Brexit: Irish businesses urged to apply for customs numbers

Up to half of Irish companies incur ‘unnecessary’ risks by not applying

Revenue commissioner Gerry Harrahill, chairman Niall Cody and commissioner Michael Gladney. Photograph: Nick Bradshaw

Revenue commissioner Gerry Harrahill, chairman Niall Cody and commissioner Michael Gladney. Photograph: Nick Bradshaw

 

Up to half of Irish companies that trade with the UK are still to apply for the customs number that forms “the foundation” of Brexit preparation, the Revenue Commissioners has warned.

Revenue chairman Niall Cody said a “significant proportion” of business that it had identified as trading with the UK were “running a real and unnecessary risk” of customs delays if they did not register for the Economic Operators’ Registration and Identification number.

This is despite a 110 per cent increase in applications for these numbers in 2019 to date compared with all of 2018.

Revenue commissioner Gerry Harrahill said some businesses appeared to be holding back on their preparations.

“If Brexit happens at short notice, quite honestly it will be too late for businesses to do the impact assessment at that stage.”

Revenue has hired 512 staff this year, bringing its workforce to a full-time equivalent size of 6,419. It hired 638 people during 2018 against a backdrop of staff retirements and technological change, it said at the launch of its annual report in Dublin on Thursday.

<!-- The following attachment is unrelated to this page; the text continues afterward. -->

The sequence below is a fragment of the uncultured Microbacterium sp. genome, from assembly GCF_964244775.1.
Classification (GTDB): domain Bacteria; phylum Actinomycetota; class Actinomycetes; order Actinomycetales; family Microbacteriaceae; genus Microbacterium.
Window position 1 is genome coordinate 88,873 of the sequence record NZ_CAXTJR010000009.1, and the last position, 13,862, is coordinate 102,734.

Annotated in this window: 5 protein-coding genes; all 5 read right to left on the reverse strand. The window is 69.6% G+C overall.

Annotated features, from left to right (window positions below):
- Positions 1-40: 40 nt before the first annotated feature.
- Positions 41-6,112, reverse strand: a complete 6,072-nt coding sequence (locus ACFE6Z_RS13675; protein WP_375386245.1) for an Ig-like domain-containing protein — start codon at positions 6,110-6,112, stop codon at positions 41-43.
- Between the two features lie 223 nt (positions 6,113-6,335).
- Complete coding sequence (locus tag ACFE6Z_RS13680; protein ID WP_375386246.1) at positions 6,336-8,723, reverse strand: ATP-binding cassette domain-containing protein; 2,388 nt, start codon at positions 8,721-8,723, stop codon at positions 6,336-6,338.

More than 400 customs officers have been employed to cope with challenges posed by Brexit, with the recruitment process last September attracting more than 3,000 applications.

Revenue estimates that it needs “closer to 600” staff to deal with Brexit, and the hiring of a further 200 employees is likely to be fast-tracked closer to the UK’s departure from the European Union.

Mr Cody said the organisation had the flexibility to redeploy other staff, which it will have to do in the event of a no-deal Brexit.

“Our overarching priority and objective is to facilitate the efficient and timely movement of legitimate trade.”

Corporation tax

Alongside its annual report, Revenue published an analysis of corporation tax highlighting the contribution of “a small number” of large companies.

The €2.2 billion increase in corporation tax receipts in 2018, which was up almost 27 per cent on the year before, was mainly driven by higher receipts from manufacturing sector companies and increased payments from large multinationals operating in Ireland, Revenue noted.

The 10 largest payers generate 45 per cent of 2018’s total corporation tax receipts of €10.4 billion, the analysis confirms. This share of what is the third-largest category of tax has risen from 39 per cent in 2017.

The analysis also showed the cost to the exchequer of the research and development tax credit has declined, which Mr Cody said was most likely the result of a small number of projects coming to an end.

Under the new system of PAYE reporting through employer payrolls, Revenue has since January received 1.3 million payroll submissions from almost 157,000 employers, it said.

The data related to total gross salaries of almost €24 billion for more than 2.6 million employees and pension recipients.

Mr Cody said this transition to the new reporting requirements had been “smooth”. Employees can view their PAYE details through their Revenue MyAccount login from next Wednesday as part of the next phase of the process.

Meanwhile, this year’s online pay-and-file deadline for self-assessed taxpayers has been confirmed as November 12th. The paper deadline is October 31st.